Bees are responsible for the production of approximately one-third of the food we eat. Accordingly, their decline has received attention in the media as well as in conservation biology. While the honey bee (Apis mellifera) is the species most people are familiar with, there are over 400 bee species native to New England. The honey bee, however, is not a native species (Europeans brought them over here!) and not actually of conservation concern. Although it is more difficult to manage honey bees than it was in the past, and large honey bee colonies are essential for current commercial pollination practices, honey bees are doing just fine relative to our declining native species.
Since 2020, my lab has identified over twenty bee species on the Providence College campus alone, including the rare golden Northern bumble bee (Bombus fervidus). Most sampling/surveying methods, however, only focus on bees at the ground-level. Bees obtain food from flowers and here in New England, trees offer some of the few early spring blooms. Despite this, there is only one published study on bees collected/observed in trees. Aidan Castricone (UG ’24), a student in my lab, is using a pulley system to set traps (i.e., painted Solo cups) to survey “bees in trees” to compare diversity among habitat types at Gavins Pond (Foxborough, MA) and to determine diversity of bees in pollinator-friendly, spring blooming trees on the Providence College campus (Providence, RI) . The brightly colored cups attract bees, which then fall into a soapy water solution and unfortunately, drown. We then collect the bees, pin them, and identify them in the lab. Check out the video of Aidan at work here!
My lab is using this lethal method of sampling to create both physical and digital reference collections of local insect pollinators. This reference collection will aid in future studies of bees and what they eat, without lethal trapping.
Want to save the bees?
Keeping honey bees is not going to save the bees. In fact, adding more non-native honey bees to the environment may actually be harmful to our native bees. Here are three things you can do to save the bees (and other pollinators, like butterflies).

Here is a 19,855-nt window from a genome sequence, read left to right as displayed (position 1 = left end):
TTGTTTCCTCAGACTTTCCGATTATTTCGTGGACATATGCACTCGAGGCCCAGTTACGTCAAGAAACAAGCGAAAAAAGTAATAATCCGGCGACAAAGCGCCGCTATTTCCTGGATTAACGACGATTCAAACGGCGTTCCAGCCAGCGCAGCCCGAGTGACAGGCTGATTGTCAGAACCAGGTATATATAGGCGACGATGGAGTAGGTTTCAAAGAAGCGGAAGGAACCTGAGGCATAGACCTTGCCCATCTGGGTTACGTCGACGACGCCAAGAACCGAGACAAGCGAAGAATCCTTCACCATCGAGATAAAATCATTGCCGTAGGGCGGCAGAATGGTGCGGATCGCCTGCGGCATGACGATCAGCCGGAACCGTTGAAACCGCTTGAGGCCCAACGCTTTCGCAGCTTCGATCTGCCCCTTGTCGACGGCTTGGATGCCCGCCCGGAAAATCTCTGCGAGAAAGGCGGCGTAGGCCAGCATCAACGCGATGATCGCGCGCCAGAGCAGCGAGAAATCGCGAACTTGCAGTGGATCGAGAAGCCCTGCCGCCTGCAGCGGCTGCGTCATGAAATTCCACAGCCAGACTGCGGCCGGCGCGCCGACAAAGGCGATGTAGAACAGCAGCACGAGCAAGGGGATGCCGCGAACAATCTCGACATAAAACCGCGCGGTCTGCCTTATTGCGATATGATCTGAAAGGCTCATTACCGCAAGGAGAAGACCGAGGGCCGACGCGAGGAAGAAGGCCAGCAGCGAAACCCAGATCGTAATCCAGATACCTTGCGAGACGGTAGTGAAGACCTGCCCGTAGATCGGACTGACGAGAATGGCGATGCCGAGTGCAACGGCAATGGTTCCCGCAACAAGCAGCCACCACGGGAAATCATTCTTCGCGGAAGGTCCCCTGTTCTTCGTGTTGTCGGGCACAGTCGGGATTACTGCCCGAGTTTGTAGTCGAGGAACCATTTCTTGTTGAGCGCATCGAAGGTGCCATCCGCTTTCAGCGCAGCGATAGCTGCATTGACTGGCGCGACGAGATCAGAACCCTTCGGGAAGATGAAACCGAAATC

1. Plant native, blooming tress, shrubs, and wildflowers.
Diverse bloom colors, shapes, and sizes will ensure you’re providing food for diverse pollinators: bees, butterflies, hummingbirds, etc. It’s also helpful to plant flowers with a range of bloom times. This will ensure pollinators have food throughout the season. And finally, planting native is better for both you and the pollinators! Native plants are adapted to the local environment, meaning they need less upkeep on your end. They also have long-standing relationships with, and are accessible to, our local pollinators. You can find more information on what to plant in the Northeastern US from the Tufts Pollinator Initiative. The Pollinator Partnership has fantastic eco-regional planting guides for other areas/habitat types in the US and Canada.
2. Avoid chemicals.
Insecticides do not just affect pest insects, they affect pollinating insects (and other wildlife!) as well. It is especially important to avoid a certain type of systemic insecticides, called neonicotinoids. If using herbicides to kill weeds, like dandelions, remember that weeds flower too! Dandelions, clover, and other small flowering weeds are important early spring food sources for pollinators.
3. Do less yard work!
A green lawn with no flowers or habitat does not support pollinators. The “lazy lawnmower” approach (i.e., mowing less frequently) dramatically increases biodiversity of both flowers and pollinators. If you’re not into an unmown lawn, supplement your lawn with gardens along borders, in raised beds, or even in containers. In the fall, leaves and woody stems provide habitat for butterflies, solitary bees, and more! So give yourself a break, and #leavetheleaves.
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